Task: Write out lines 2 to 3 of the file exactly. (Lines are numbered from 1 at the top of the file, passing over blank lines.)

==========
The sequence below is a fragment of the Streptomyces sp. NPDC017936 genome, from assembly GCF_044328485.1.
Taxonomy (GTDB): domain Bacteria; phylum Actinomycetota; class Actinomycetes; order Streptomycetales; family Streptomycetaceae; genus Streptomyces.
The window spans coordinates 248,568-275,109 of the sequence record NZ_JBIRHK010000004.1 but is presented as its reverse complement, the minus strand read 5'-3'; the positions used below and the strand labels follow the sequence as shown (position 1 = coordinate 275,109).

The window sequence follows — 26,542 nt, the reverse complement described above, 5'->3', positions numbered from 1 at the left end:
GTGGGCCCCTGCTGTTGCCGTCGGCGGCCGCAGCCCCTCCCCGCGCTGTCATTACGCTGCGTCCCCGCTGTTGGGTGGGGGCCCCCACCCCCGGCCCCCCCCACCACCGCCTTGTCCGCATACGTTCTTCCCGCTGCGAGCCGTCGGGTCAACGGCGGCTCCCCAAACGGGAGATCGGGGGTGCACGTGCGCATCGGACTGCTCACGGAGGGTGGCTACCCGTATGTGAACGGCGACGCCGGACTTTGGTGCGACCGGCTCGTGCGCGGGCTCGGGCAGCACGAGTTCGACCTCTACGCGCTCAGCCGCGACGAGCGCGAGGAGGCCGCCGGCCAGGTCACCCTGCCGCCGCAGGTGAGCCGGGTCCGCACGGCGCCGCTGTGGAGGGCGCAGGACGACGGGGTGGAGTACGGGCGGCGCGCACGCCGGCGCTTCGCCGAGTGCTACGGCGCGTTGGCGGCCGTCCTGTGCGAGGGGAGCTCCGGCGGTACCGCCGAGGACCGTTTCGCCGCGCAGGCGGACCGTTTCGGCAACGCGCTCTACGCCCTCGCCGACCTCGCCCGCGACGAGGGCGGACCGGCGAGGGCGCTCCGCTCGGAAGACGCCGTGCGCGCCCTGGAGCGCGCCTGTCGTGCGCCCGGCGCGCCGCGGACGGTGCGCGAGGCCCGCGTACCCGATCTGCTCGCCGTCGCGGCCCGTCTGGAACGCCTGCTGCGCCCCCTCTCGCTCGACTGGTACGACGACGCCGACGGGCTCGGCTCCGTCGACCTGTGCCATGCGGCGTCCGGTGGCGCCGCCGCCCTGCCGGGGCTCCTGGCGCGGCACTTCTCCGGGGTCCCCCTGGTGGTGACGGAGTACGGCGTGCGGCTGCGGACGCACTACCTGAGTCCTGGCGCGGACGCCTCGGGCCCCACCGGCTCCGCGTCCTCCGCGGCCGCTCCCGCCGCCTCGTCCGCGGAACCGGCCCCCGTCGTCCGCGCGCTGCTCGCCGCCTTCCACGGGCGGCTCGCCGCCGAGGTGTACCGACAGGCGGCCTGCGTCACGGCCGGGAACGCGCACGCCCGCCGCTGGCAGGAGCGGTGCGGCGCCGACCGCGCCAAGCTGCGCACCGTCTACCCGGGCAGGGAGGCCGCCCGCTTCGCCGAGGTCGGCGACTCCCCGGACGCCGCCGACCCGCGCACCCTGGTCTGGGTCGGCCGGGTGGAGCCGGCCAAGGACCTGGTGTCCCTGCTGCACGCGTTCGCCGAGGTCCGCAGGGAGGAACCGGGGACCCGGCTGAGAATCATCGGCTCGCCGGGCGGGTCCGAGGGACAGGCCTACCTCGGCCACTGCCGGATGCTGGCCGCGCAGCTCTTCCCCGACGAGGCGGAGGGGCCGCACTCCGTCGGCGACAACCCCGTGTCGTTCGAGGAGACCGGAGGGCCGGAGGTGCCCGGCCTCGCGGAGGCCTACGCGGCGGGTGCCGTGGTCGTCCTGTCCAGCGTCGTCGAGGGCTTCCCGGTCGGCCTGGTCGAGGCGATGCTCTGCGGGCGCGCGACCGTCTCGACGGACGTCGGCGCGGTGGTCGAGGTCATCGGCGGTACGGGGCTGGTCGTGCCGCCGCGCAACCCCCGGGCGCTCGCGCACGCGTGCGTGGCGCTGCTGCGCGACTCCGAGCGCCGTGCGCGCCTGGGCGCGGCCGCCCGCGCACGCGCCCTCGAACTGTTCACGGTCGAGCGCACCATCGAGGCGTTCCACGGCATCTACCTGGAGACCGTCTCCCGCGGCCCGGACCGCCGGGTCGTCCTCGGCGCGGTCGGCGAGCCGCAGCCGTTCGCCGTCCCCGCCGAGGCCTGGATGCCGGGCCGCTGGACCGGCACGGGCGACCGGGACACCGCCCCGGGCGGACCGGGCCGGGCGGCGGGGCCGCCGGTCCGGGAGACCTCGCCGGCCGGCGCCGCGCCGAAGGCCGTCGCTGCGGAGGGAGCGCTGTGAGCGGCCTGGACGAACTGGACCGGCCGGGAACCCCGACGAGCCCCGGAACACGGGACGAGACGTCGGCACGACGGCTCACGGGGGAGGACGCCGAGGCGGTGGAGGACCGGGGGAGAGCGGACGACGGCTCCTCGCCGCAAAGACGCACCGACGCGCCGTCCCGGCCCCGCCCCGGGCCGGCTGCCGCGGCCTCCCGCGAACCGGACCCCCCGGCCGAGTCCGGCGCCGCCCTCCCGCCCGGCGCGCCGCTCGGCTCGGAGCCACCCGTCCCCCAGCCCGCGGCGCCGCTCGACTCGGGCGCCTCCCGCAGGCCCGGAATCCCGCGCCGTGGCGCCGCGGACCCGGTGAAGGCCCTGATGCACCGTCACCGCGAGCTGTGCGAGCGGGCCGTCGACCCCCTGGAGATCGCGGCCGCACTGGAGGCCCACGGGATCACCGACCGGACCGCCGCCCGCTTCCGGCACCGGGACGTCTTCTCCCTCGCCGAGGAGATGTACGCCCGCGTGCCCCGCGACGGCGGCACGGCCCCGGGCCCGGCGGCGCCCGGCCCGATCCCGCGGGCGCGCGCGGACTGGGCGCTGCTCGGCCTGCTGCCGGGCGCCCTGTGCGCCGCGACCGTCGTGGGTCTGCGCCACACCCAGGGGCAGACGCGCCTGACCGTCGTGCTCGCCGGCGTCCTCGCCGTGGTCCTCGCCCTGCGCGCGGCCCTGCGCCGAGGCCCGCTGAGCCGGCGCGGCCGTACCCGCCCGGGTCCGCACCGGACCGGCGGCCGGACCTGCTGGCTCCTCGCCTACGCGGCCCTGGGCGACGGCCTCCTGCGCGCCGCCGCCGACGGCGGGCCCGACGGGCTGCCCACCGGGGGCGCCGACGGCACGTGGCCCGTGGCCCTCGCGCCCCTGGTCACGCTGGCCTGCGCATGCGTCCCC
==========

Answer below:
Taxonomy (GTDB): domain Bacteria; phylum Actinomycetota; class Actinomycetes; order Streptomycetales; family Streptomycetaceae; genus Streptomyces.
The window spans coordinates 248,568-275,109 of the sequence record NZ_JBIRHK010000004.1 but is presented as its reverse complement, the minus strand read 5'-3'; the positions used below and the strand labels follow the sequence as shown (position 1 = coordinate 275,109).